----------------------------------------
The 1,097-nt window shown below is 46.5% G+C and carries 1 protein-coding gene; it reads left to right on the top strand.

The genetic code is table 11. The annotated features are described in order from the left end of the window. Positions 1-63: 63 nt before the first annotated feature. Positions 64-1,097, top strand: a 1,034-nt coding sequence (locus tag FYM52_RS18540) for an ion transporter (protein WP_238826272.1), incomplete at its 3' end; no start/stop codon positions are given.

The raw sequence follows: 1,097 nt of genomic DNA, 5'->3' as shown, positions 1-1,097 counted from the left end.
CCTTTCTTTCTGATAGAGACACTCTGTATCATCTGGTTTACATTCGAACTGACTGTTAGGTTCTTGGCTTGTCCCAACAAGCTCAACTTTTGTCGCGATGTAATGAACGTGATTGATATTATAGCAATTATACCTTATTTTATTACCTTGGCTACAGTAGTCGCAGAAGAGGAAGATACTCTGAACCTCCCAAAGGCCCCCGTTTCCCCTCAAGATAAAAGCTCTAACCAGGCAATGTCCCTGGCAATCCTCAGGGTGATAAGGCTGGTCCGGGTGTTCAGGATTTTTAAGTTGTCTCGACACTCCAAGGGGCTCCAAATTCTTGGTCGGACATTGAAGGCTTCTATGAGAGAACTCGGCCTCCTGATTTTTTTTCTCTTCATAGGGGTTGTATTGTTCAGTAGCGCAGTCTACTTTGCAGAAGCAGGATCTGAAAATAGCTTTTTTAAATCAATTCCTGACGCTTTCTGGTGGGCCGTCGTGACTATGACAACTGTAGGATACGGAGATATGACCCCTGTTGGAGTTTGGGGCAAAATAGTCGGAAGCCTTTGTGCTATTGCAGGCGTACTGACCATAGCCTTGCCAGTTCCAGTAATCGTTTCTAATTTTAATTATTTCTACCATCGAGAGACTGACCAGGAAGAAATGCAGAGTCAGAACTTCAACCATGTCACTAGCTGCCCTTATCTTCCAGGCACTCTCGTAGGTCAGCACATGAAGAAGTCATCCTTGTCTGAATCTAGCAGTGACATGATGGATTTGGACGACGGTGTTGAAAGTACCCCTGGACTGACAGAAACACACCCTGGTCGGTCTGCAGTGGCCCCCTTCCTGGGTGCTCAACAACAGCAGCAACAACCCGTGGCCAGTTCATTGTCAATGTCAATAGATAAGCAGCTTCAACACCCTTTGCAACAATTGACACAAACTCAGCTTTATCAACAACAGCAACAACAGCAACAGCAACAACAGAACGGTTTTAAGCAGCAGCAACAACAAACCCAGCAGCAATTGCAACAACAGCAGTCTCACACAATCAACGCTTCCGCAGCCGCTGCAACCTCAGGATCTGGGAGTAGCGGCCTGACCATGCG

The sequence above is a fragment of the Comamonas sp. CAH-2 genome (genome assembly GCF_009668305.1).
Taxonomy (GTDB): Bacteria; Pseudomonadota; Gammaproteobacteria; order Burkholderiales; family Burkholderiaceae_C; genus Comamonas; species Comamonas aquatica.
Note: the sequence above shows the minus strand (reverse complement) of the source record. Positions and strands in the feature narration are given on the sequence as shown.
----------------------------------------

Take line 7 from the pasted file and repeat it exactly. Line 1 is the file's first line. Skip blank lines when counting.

Note: the sequence above shows the minus strand (reverse complement) of the source record. Positions and strands in the feature narration are given on the sequence as shown.